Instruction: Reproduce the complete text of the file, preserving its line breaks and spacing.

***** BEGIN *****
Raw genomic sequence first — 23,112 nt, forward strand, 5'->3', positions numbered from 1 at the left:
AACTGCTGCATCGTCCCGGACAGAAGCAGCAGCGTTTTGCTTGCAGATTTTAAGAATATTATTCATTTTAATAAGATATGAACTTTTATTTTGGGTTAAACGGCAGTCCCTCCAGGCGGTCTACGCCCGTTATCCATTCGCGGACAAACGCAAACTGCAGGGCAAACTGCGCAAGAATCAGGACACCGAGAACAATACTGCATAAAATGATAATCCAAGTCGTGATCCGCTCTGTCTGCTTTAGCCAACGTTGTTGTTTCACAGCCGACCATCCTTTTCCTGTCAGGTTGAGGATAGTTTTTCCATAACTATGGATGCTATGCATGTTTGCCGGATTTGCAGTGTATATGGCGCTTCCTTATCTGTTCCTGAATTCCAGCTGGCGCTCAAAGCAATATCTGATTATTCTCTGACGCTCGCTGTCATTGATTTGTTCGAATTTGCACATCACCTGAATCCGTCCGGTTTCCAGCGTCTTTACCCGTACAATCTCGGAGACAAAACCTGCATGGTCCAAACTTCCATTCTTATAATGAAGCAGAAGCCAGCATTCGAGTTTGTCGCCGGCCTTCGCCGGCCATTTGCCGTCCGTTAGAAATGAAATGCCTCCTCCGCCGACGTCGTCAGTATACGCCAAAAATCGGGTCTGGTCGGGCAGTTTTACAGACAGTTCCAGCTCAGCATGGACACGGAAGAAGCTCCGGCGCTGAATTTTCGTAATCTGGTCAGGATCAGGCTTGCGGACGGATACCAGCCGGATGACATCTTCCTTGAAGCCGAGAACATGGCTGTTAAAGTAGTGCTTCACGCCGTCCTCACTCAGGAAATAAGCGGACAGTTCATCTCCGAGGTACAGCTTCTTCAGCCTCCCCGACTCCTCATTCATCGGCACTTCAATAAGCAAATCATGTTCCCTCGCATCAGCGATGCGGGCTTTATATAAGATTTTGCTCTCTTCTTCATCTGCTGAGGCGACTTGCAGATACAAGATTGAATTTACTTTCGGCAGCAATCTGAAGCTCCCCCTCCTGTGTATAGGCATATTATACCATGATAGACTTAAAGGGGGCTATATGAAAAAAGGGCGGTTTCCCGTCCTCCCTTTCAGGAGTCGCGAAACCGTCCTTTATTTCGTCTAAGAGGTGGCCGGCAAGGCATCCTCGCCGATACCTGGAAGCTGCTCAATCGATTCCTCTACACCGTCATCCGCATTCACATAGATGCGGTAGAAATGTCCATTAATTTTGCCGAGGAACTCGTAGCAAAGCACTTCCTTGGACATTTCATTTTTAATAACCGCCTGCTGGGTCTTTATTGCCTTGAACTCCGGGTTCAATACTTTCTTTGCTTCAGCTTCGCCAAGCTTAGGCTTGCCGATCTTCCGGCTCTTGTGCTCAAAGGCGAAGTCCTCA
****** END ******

Raw genomic sequence first — 23,112 nt, forward strand, 5'->3', positions numbered from 1 at the left:
AACTGCTGCATCGTCCCGGACAGAAGCAGCAGCGTTTTGCTTGCAGATTTTAAGAATATTATTCATTTTAATAAGATATGAACTTTTATTTTGGGTTAAACGGCAGTCCCTCCAGGCGGTCTACGCCCGTTATCCATTCGCGGACAAACGCAAACTGCAGGGCAAACTGCGCAAGAATCAGGACACCGAGAACAATACTGCATAAAATGATAATCCAAGTCGTGATCCGCTCTGTCTGCTTTAGCCAACGTTGTTGTTTCACAGCCGACCATCCTTTTCCTGTCAGGTTGAGGATAGTTTTTCCATAACTATGGATGCTATGCATGTTTGCCGGATTTGCAGTGTATATGGCGCTTCCTTATCTGTTCCTGAATTCCAGCTGGCGCTCAAAGCAATATCTGATTATTCTCTGACGCTCGCTGTCATTGATTTGTTCGAATTTGCACATCACCTGAATCCGTCCGGTTTCCAGCGTCTTTACCCGTACAATCTCGGAGACAAAACCTGCATGGTCCAAACTTCCATTCTTATAATGAAGCAGAAGCCAGCATTCGAGTTTGTCGCCGGCCTTCGCCGGCCATTTGCCGTCCGTTAGAAATGAAATGCCTCCTCCGCCGACGTCGTCAGTATACGCCAAAAATCGGGTCTGGTCGGGCAGTTTTACAGACAGTTCCAGCTCAGCATGGACACGGAAGAAGCTCCGGCGCTGAATTTTCGTAATCTGGTCAGGATCAGGCTTGCGGACGGATACCAGCCGGATGACATCTTCCTTGAAGCCGAGAACATGGCTGTTAAAGTAGTGCTTCACGCCGTCCTCACTCAGGAAATAAGCGGACAGTTCATCTCCGAGGTACAGCTTCTTCAGCCTCCCCGACTCCTCATTCATCGGCACTTCAATAAGCAAATCATGTTCCCTCGCATCAGCGATGCGGGCTTTATATAAGATTTTGCTCTCTTCTTCATCTGCTGAGGCGACTTGCAGATACAAGATTGAATTTACTTTCGGCAGCAATCTGAAGCTCCCCCTCCTGTGTATAGGCATATTATACCATGATAGACTTAAAGGGGGCTATATGAAAAAAGGGCGGTTTCCCGTCCTCCCTTTCAGGAGTCGCGAAACCGTCCTTTATTTCGTCTAAGAGGTGGCCGGCAAGGCATCCTCGCCGATACCTGGAAGCTGCTCAATCGATTCCTCTACACCGTCATCCGCATTCACATAGATGCGGTAGAAATGTCCATTAATTTTGCCGAGGAACTCGTAGCAAAGCACTTCCTTGGACATTTCATTTTTAATAACCGCCTGCTGGGTCTTTATTGCCTTGAACTCCGGGTTCAATACTTTCTTTGCTTCAGCTTCGCCAAGCTTAGGCTTGCCGATCTTCCGGCTCTTGTGCTCAAAGGCGAAGTCCTCA